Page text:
Special Senate candidates Mark Kelly and Martha McSally debate, latest polls show Kelly with six point lead


Gage Skidmore (Flickr)

U.S. Senate candidate Mark Kelly speaks to supporters in Phoenix in Feb. 2019

Michael Russell, Reporter

The Arizona Senate race is moving into the home stretch.

The race is between appointed incumbent Martha McSally (R) and challenger Mark Kelly (D). Both were fighter pilots in the U.S. Armed forces.

McSally served in the Air Force from 1988-2010 reaching the rank of Colonel. She was the first woman in history to fly combat missions and the first woman to command a fighter squadron.

Kelly served as a Naval Aviator from 1987-2011, including flying combat missions. He also flew on four space shuttle missions, commanding two.

McSally and Kelly faced off in their only scheduled debate on Oct. 6 at the ASU Cronkite School of Journalism.

About the only thing the two candidates agreed upon during the debate was that both spoke highly of former Arizona Senator John McCain, whose seat they are competing for.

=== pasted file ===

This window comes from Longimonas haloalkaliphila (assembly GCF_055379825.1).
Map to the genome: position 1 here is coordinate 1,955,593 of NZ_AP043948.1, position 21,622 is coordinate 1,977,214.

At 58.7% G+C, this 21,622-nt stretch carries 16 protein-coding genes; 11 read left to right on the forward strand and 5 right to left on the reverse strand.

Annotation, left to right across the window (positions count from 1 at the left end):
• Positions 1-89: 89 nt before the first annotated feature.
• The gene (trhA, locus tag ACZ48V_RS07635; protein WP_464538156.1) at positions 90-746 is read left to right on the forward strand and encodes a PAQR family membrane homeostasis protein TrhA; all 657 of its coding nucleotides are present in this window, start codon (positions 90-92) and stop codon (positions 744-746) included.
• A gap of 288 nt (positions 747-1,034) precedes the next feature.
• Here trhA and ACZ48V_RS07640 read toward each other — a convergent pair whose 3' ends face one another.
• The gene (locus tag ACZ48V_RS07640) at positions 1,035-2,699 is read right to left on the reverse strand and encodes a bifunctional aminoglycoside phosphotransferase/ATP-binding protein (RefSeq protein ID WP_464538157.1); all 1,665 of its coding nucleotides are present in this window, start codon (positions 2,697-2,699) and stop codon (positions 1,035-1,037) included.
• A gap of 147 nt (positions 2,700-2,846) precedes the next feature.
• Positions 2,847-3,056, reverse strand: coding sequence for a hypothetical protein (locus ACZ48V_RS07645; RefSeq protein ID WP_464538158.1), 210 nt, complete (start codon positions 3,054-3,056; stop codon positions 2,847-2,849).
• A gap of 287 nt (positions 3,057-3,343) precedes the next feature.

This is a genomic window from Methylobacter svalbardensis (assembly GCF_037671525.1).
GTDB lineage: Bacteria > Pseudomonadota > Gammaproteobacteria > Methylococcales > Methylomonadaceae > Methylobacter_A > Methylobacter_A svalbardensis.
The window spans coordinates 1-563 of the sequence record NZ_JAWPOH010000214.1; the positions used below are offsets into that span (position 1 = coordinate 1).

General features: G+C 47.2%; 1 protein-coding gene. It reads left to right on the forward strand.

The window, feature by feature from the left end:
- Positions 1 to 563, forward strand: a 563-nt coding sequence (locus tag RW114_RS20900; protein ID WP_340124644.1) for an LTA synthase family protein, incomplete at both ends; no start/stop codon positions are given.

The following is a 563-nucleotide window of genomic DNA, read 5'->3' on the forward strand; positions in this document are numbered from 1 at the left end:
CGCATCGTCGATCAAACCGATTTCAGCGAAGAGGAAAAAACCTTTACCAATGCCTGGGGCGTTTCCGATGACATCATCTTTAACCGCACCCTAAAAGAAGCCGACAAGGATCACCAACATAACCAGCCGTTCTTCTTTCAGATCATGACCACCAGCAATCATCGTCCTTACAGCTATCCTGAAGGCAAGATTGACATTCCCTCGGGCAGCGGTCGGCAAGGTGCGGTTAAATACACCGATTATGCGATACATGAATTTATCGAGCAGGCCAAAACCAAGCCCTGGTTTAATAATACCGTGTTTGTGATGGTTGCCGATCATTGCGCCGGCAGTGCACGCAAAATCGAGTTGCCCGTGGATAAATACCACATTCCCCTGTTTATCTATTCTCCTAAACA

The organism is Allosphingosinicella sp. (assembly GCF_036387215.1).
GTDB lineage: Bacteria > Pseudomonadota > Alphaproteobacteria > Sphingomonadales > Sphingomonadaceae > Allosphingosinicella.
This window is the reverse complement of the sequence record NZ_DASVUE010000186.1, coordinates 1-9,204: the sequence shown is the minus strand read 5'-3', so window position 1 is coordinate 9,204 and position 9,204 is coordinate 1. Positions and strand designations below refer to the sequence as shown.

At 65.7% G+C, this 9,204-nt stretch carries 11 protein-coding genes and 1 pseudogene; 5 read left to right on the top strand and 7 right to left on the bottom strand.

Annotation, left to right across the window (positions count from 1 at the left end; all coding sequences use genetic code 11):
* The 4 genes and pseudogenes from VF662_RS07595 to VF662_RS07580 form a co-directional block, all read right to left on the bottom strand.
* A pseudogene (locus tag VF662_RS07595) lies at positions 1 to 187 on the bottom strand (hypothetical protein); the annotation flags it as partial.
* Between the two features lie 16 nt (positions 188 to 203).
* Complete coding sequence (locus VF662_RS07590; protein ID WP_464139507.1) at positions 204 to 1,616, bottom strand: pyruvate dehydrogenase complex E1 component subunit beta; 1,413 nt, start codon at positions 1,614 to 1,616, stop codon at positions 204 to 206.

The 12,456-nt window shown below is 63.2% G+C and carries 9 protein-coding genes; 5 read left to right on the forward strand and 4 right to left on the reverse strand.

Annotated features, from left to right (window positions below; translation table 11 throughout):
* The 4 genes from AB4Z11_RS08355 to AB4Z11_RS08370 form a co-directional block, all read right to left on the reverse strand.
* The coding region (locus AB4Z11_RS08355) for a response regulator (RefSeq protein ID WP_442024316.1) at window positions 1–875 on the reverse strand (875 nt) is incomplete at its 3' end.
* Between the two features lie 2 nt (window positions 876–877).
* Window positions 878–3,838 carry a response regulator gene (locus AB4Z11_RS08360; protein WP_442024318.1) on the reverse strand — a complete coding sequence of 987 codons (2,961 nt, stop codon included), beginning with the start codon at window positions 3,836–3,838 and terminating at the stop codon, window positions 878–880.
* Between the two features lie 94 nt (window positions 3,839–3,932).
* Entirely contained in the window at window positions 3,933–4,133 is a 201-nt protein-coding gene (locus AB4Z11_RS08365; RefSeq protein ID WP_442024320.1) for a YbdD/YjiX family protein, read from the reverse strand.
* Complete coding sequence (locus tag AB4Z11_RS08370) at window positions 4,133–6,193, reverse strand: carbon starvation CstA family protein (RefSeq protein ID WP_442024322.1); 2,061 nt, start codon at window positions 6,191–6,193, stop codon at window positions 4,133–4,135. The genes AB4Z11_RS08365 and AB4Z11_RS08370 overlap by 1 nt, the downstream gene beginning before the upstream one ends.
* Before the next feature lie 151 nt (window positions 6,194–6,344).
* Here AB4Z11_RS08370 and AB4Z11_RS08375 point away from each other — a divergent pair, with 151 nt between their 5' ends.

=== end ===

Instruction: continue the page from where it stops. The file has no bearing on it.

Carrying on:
Both candidates also spoke out against violent protests going on around the country.

Afterwards, the debate panel discussed the Senate candidates most repeated and relevant points.

The panel noted that Kelly repeated several times that the USA has 4% of the world’s population yet 21% of the world’s coronavirus deaths.

The first of two problems with those statistics are that China, which has almost 20% of the world’s population, has a totalitarian, authoritarian government. The extremely low coronavirus numbers they have claimed are highly suspect at best.

Secondly, much of the world’s population live in poor or developing countries which do not report the majority of their deaths — from any cause.

McSally’s most repeated claims were describing close relations between Mark Kelly and China, which Kelly denied.

They also sparred over McSally’s healthcare record.

Kelly claims that McSally voted against pre-existing conditions. McSally claimed she voted against Obamacare because of its expensive costs but supports coverage for pre-existing conditions.

Currently, the polling has tightened in this race.  Although, Kelly is still averaging a six point lead in the polls where he had a double digit lead over most of the summer.

President Trump is currently trailing in Arizona by about half of McSally’s deficit, three points, suggesting there are a small number of potential ticket splitters among the Arizona electorate.